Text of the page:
Despite of doing everything I could and only working my school job that allowed me to do homework while I work, I wasn’t doing too hot in my two classes. And I still couldn’t study. This lead to perfectionist me being realistic in seeing that if I literally killed myself in my studies, I could maybe, just maybe scrape by with a C. But with how everything was going, I ended up late dropping those two classes since I did not want to risk failing and dropping my GPA with a C or two. The classes I kept, I got A’s in.  In this whole trainwreck of a situation, I saw my counselor weekly who has known me for two years. I frequently broke down in her office and just didn’t understand what the hell was happening. Since she knew me so well and my family history, she thought I had a good chance of having ADHD/ADD. When she told me that, I was like OH HELL NO. I didn’t want to be labeled and have one of those illnesses. Anyhow, she recommended a psychological testing.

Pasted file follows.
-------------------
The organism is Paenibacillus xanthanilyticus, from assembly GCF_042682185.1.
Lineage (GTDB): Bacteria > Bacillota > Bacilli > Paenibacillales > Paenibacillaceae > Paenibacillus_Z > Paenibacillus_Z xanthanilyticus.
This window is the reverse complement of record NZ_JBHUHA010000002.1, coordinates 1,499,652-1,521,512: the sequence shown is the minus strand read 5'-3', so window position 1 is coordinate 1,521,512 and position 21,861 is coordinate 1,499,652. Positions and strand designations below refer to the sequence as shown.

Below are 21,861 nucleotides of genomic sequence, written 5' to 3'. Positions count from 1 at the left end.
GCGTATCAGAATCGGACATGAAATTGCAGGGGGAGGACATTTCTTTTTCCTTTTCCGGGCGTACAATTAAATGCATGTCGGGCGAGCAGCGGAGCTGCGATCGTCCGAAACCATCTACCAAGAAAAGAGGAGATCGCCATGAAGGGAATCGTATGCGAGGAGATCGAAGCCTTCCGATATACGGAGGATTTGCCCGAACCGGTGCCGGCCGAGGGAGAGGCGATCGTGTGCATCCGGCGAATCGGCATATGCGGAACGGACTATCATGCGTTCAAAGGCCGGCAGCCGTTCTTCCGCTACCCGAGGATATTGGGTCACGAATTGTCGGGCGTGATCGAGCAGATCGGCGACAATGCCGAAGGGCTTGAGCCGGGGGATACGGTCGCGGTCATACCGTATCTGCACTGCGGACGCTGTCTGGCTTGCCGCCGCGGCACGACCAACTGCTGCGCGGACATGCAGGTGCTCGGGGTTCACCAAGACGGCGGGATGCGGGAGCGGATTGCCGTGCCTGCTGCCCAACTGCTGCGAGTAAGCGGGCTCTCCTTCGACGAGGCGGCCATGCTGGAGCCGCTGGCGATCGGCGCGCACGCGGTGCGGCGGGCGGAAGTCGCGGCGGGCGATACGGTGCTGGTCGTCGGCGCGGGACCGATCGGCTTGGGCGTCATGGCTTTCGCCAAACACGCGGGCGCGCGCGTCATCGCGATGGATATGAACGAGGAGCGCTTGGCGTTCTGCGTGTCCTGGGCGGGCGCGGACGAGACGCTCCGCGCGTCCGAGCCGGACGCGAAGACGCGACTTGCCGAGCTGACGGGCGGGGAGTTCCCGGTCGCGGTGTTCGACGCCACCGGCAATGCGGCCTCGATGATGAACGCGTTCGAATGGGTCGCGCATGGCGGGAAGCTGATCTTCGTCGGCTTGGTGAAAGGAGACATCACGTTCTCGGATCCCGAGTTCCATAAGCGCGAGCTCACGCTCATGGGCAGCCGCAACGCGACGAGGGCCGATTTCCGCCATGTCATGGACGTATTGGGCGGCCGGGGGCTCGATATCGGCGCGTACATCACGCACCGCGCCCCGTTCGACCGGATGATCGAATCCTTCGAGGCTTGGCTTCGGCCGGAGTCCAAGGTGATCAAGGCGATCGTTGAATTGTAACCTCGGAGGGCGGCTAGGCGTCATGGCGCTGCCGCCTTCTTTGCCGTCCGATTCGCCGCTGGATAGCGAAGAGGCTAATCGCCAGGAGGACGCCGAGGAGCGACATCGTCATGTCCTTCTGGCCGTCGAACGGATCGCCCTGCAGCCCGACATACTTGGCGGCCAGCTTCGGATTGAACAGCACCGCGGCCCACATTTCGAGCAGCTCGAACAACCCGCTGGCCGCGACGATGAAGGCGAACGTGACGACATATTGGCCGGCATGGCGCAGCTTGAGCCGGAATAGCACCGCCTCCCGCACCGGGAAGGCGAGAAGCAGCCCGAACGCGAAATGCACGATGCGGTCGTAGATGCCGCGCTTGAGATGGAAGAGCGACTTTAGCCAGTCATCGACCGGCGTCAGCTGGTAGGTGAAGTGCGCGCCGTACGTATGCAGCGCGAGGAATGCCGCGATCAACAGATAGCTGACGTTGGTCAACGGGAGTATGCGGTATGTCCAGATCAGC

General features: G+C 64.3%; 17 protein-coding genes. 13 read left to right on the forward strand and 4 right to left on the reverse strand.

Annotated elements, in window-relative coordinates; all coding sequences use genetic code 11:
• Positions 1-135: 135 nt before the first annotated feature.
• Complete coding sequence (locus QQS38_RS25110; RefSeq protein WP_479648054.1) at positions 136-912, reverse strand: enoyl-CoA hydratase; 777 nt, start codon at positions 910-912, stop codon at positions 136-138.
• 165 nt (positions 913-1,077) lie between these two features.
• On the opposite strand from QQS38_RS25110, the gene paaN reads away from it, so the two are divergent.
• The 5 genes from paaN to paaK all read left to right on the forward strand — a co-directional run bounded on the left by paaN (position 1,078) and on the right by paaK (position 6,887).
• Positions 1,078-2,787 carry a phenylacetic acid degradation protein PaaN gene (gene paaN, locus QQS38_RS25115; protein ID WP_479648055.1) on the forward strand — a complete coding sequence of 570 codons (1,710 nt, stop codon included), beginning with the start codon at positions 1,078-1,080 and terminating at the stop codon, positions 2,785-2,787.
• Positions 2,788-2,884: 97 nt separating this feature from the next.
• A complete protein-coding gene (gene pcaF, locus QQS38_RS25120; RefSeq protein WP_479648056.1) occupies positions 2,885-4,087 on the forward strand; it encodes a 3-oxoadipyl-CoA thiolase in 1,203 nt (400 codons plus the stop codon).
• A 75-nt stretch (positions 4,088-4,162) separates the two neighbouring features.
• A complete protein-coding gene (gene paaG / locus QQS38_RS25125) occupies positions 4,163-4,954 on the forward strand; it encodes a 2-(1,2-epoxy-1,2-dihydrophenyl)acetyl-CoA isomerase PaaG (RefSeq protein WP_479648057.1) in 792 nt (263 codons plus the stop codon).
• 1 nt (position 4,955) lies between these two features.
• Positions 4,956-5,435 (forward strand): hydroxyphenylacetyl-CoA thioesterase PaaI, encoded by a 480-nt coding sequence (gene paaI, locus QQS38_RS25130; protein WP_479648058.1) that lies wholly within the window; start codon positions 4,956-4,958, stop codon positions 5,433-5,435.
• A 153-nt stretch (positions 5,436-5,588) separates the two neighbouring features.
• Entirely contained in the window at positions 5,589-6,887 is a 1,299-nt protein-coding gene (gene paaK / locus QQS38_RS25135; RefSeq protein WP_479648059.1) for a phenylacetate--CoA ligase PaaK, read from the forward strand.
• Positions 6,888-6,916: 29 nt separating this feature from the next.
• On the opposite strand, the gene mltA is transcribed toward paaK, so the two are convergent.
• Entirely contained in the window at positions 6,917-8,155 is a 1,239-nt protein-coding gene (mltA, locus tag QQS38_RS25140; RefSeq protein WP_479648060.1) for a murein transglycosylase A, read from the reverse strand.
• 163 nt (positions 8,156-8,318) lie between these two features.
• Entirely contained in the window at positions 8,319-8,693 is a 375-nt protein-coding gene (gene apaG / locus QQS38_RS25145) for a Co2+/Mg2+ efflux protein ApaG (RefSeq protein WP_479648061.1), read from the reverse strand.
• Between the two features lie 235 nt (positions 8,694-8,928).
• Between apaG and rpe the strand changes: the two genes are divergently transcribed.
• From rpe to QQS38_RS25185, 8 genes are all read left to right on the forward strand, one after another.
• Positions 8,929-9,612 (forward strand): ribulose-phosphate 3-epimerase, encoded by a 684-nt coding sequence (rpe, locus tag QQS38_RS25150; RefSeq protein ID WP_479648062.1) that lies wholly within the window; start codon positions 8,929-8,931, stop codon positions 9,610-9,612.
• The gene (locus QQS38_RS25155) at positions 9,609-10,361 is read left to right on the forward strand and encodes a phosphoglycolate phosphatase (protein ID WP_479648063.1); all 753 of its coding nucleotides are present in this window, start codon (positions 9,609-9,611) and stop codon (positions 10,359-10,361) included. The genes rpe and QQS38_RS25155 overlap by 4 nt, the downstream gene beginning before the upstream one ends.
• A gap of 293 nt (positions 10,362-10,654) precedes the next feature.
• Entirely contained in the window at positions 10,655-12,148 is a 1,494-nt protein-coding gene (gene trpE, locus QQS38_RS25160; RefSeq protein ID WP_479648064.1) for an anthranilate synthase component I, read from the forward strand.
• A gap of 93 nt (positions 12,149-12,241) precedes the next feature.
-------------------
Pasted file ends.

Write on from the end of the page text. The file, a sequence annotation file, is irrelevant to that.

So, I eventually had a good case for my insurance to allow me to be tested. The test itself was on a saturday and was three hours long. Talk about a great saturday, amiright? And then waited like a week or two for the results.

Finally the results came in and the psychologist discussed them with me. Based on my results and from her seeing me a few times one on one, she diagnosed me with anxiety and depression. With untreated severe symptoms of both, they can lead to some of the problems I was having.

So fast forward to today, I am currently taking my zoloft medication and I’m in my second semester of college as a freshman taking 17 credits. I still have trouble studying, prioritizing, and keeping my impulsivity at bay. My counselor still has the hunch of me having ADHD/ADD as well as professors and friends making comments about it. Which at this point, it is what it is. I could have been misdiagnosed, but I have to focus on the now and do what I can.